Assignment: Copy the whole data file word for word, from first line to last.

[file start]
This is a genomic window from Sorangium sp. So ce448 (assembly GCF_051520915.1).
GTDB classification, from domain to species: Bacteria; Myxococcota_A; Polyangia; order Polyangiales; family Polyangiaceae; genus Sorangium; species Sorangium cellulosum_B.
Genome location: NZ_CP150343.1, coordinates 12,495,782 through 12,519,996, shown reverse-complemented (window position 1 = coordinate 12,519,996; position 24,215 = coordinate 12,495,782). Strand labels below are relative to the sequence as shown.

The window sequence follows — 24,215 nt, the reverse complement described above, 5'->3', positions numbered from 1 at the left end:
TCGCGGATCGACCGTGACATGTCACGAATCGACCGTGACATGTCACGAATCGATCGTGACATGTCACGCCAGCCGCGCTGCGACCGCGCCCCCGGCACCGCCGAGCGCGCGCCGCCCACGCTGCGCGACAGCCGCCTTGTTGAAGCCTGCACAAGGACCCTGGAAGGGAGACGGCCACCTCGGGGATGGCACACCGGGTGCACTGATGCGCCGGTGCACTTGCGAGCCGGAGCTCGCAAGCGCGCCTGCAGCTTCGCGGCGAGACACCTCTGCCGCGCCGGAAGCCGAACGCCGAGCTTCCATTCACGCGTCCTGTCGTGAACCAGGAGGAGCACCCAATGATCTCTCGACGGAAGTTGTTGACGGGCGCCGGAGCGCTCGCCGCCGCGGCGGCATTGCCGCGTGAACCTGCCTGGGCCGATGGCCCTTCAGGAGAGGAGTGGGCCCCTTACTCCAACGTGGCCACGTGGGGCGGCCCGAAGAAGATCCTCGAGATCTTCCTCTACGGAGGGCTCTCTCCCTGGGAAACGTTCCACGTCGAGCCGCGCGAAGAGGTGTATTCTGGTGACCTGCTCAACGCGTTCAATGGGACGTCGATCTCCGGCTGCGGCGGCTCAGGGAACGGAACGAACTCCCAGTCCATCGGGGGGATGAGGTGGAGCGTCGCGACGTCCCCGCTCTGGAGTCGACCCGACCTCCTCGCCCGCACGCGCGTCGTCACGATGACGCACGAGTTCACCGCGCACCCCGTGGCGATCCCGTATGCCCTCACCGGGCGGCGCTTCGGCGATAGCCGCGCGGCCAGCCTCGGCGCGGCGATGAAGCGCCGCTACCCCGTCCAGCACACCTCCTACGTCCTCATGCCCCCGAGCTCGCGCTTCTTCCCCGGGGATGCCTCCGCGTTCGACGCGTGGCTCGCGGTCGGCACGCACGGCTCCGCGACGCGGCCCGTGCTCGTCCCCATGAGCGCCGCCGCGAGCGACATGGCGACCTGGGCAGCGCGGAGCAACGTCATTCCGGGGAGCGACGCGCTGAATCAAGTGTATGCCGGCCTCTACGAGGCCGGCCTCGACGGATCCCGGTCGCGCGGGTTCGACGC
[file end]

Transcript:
This is a genomic window from Sorangium sp. So ce448 (assembly GCF_051520915.1).
GTDB classification, from domain to species: Bacteria; Myxococcota_A; Polyangia; order Polyangiales; family Polyangiaceae; genus Sorangium; species Sorangium cellulosum_B.
Genome location: NZ_CP150343.1, coordinates 12,495,782 through 12,519,996, shown reverse-complemented (window position 1 = coordinate 12,519,996; position 24,215 = coordinate 12,495,782). Strand labels below are relative to the sequence as shown.

The window sequence follows — 24,215 nt, the reverse complement described above, 5'->3', positions numbered from 1 at the left end:
TCGCGGATCGACCGTGACATGTCACGAATCGACCGTGACATGTCACGAATCGATCGTGACATGTCACGCCAGCCGCGCTGCGACCGCGCCCCCGGCACCGCCGAGCGCGCGCCGCCCACGCTGCGCGACAGCCGCCTTGTTGAAGCCTGCACAAGGACCCTGGAAGGGAGACGGCCACCTCGGGGATGGCACACCGGGTGCACTGATGCGCCGGTGCACTTGCGAGCCGGAGCTCGCAAGCGCGCCTGCAGCTTCGCGGCGAGACACCTCTGCCGCGCCGGAAGCCGAACGCCGAGCTTCCATTCACGCGTCCTGTCGTGAACCAGGAGGAGCACCCAATGATCTCTCGACGGAAGTTGTTGACGGGCGCCGGAGCGCTCGCCGCCGCGGCGGCATTGCCGCGTGAACCTGCCTGGGCCGATGGCCCTTCAGGAGAGGAGTGGGCCCCTTACTCCAACGTGGCCACGTGGGGCGGCCCGAAGAAGATCCTCGAGATCTTCCTCTACGGAGGGCTCTCTCCCTGGGAAACGTTCCACGTCGAGCCGCGCGAAGAGGTGTATTCTGGTGACCTGCTCAACGCGTTCAATGGGACGTCGATCTCCGGCTGCGGCGGCTCAGGGAACGGAACGAACTCCCAGTCCATCGGGGGGATGAGGTGGAGCGTCGCGACGTCCCCGCTCTGGAGTCGACCCGACCTCCTCGCCCGCACGCGCGTCGTCACGATGACGCACGAGTTCACCGCGCACCCCGTGGCGATCCCGTATGCCCTCACCGGGCGGCGCTTCGGCGATAGCCGCGCGGCCAGCCTCGGCGCGGCGATGAAGCGCCGCTACCCCGTCCAGCACACCTCCTACGTCCTCATGCCCCCGAGCTCGCGCTTCTTCCCCGGGGATGCCTCCGCGTTCGACGCGTGGCTCGCGGTCGGCACGCACGGCTCCGCGACGCGGCCCGTGCTCGTCCCCATGAGCGCCGCCGCGAGCGACATGGCGACCTGGGCAGCGCGGAGCAACGTCATTCCGGGGAGCGACGCGCTGAATCAAGTGTATGCCGGCCTCTACGAGGCCGGCCTCGACGGATCCCGGTCGCGCGGGTTCGACGC